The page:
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Hullabaloo


Tuesday, August 25, 2009

 
Catch 22

by digby

"The bill that's coming through the House, with or without the public option, isn't good for America," Adler said matter-of-factly. "We have Congressional Budget Office projections of a trillion-dollar increase in costs that will have to be borne by taxpayers or insurance purchasers; meaning businesses and households. Either way, that's a cost we can't afford."


This is one of the problems with health care reform, as I've mentioned before. If the economy is doing well and deficits are going down, everybody's working and the fiscal scolds insist that reform will rain on the parade and ruin everything. More people working means more people have health insurance and the calls for reform are muted. If the economy is in trouble, then the fiscal scolds insist that the sky is falling because of rising deficits and reform will make everything even worse. Fewer people working makes the need more critical, but many of them see the deficit as a sign that government is dysfunctional and so they reject reform. No matter what, "the deficit" has a stranglehold on the political discourse in ways that makes reform nearly impossible.

Now, Clinton thought that he could change this cycle by fixing the deficit and selling the Democrats as good fiscal stewards. The deficit hawks didn't exactly thank him for it. Indeed, once surpluses were in the hands of trusted oil men, the Oracle of Galt himself famously reversed himself and said that surpluses were actually a bad thing because the government might gamble with the people's money by investing it unwisely. (I know ...)

Here's Krugman:

Greenspan argued on the basis of budget projections -- which he must have known are notoriously unreliable -- that the federal government would pay off all its debt in a few years. If this happened, the government would be forced to invest future surpluses in the financial markets -- which, he argued, would be a bad thing. To avoid this outcome, he claimed, surpluses had to be reduced with tax cuts.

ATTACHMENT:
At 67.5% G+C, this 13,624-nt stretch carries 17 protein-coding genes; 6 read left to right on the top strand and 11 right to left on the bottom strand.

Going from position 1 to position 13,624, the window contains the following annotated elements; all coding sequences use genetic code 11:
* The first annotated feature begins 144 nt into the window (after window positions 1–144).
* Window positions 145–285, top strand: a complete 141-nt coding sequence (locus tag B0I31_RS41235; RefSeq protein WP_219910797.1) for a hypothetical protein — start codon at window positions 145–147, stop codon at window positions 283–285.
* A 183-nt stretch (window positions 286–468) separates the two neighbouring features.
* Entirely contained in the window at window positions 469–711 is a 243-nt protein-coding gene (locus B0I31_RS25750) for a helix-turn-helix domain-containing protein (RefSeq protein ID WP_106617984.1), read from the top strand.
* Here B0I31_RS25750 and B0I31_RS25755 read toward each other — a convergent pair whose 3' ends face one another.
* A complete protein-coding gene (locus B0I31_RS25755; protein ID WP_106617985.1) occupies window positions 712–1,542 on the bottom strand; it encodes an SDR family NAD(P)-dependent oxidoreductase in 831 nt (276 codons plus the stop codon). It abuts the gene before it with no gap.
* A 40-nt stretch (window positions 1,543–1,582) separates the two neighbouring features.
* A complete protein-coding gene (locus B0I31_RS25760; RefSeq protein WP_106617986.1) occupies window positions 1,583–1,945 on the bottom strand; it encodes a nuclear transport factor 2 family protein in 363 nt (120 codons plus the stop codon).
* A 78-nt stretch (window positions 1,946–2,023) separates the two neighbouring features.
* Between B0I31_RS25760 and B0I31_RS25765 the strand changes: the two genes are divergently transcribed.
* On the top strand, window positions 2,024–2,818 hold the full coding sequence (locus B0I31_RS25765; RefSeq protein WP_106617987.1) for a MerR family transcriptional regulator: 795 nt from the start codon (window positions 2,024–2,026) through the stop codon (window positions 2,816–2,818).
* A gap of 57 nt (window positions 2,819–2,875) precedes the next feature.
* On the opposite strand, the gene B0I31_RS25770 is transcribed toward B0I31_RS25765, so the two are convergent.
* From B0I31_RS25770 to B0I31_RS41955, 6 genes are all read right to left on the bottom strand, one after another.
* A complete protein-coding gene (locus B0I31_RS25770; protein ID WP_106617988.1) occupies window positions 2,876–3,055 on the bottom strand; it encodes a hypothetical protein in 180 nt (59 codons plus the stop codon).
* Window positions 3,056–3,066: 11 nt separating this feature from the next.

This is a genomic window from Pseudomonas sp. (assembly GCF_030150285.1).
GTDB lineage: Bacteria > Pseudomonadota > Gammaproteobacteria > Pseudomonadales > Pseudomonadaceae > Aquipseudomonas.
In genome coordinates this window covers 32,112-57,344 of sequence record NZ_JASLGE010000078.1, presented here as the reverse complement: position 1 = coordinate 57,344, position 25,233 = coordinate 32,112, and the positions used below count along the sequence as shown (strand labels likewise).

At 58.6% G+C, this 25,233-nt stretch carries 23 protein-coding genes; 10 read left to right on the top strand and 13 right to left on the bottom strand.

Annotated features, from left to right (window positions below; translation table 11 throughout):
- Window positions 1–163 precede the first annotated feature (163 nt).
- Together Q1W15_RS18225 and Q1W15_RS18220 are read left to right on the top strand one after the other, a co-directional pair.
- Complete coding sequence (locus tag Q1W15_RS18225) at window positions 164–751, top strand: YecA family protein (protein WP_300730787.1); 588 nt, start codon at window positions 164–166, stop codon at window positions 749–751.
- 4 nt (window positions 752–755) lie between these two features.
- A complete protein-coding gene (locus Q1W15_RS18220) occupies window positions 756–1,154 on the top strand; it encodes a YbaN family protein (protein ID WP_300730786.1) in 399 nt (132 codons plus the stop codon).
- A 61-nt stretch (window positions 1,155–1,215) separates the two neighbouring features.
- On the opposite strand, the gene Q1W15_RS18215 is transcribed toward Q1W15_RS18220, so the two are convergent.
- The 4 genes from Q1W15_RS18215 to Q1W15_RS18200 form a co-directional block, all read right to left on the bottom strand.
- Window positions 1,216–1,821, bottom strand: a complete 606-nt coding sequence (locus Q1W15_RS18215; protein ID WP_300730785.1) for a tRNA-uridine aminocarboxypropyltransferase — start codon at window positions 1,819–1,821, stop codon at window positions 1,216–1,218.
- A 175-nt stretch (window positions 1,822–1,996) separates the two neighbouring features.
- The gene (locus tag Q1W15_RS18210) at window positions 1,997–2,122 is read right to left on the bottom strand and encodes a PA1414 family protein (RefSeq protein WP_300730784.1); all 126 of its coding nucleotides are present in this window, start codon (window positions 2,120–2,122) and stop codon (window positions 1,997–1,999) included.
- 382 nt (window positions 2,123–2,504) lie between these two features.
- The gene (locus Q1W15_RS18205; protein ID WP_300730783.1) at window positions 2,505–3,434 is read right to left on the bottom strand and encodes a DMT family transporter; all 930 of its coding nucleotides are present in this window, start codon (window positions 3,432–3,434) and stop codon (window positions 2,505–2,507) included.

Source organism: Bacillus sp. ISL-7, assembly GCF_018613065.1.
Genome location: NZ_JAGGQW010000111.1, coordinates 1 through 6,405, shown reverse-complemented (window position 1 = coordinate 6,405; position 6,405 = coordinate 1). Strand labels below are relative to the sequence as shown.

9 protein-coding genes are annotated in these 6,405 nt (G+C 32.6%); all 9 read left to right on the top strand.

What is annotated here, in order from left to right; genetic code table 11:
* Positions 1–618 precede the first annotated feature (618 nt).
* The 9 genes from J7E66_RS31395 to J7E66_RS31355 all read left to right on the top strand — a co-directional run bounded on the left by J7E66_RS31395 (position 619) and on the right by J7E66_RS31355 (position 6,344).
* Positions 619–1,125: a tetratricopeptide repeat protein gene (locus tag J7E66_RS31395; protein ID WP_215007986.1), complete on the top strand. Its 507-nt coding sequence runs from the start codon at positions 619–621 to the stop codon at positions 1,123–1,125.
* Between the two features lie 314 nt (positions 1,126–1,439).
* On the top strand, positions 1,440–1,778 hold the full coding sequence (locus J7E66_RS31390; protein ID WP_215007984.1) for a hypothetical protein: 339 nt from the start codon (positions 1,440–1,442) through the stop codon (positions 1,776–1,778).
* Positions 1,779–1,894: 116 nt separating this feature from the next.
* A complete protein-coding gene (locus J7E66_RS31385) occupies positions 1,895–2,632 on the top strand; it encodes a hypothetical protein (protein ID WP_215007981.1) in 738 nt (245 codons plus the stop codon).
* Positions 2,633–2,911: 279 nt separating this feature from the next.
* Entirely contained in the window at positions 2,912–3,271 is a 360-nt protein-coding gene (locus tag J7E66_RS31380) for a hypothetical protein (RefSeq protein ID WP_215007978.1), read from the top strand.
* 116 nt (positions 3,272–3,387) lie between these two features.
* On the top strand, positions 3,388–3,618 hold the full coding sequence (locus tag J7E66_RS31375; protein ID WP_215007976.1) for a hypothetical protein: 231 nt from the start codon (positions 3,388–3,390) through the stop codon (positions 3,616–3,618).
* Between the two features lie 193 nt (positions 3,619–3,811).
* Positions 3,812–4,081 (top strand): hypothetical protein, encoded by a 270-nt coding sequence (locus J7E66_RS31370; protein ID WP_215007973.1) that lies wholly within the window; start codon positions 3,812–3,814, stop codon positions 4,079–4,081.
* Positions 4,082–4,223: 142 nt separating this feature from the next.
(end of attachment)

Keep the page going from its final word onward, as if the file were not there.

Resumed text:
It was a peculiar, tortured argument, full of holes. For example, partial privatization of Social Security -- which Greenspan supports -- would impose ''transition costs'' in the trillions of dollars, easily taking care of the supposed problem of excessive budget surpluses. As many warned at the time, Greenspan was also completely wrong about the budget prospect -- projections of huge surpluses quickly gave way to projections of huge deficits.

Above all, Greenspan's fear-of-surpluses argument was at complete odds with what he had said in the past. All through the Clinton years, Greenspan preached the virtues of fiscal restraint, and he did not change his views when the budget deficits of the 80's and early 90's vanished. Just six months before his 2001 testimony, Greenspan saw no problem with large projected budget surpluses. ''The Congress and the administration,'' he said in July 2000, ''have wisely avoided steps that would materially reduce these budget surpluses. Continued fiscal discipline will contribute to maintaining robust expansion of the American economy in the future.'' But then a Republican entered the White House, brandishing a tax-cut proposal -- and Greenspan suddenly developed an elaborate theory of why it was necessary to reduce those surpluses, after all.

Any doubts that Greenspan holds George Bush to different standards than he held Bill Clinton were dispelled in the years that followed. He didn't call for a reconsideration of the 2001 tax cut when the budget surplus evaporated. He didn't even offer strong objections to a second major round of tax cuts in 2003, when the budget was already deep in deficit.


As Perlstein says, it's how they roll.

According to Greenspan's book, Kent Conrad asked Bob Rubin to call Alan before his 2001 testimony to tell him how important it was that they not let go of the "fiscal responsibility" mantle (which endorsing the idea that the surpluses should be spent on tax cuts for Paris Hilton certainly did.) Greenspan pulled the football right out from under them, as anyone would have predicted. And the Charlie Brown Democrats didn't exactly fight him on it, for obvious reasons --- they have a role to play in this little kabuki too.

Greenspan knew that it didn't matter what excuse he used, the point of any political discussion about deficits and surpluses is simply for one purpose: to keep as much money in the hands of the wealthy as possible. The behavior of the political class over the last 20 years proved it.

When we heard politicians insisting that we had to spend surpluses on tax cuts for the rich we automatically knew who they were serving. But using the deficit as an excuse not to do something for the people means exactly the same thing. Either way, the nation is deprived of necessary reform over and over again until we find ourselves in a situation where reason is no longer operative and the body politic finally breaks.

Grover Norquist didn't drown government in the bathtub. He waterboarded it.


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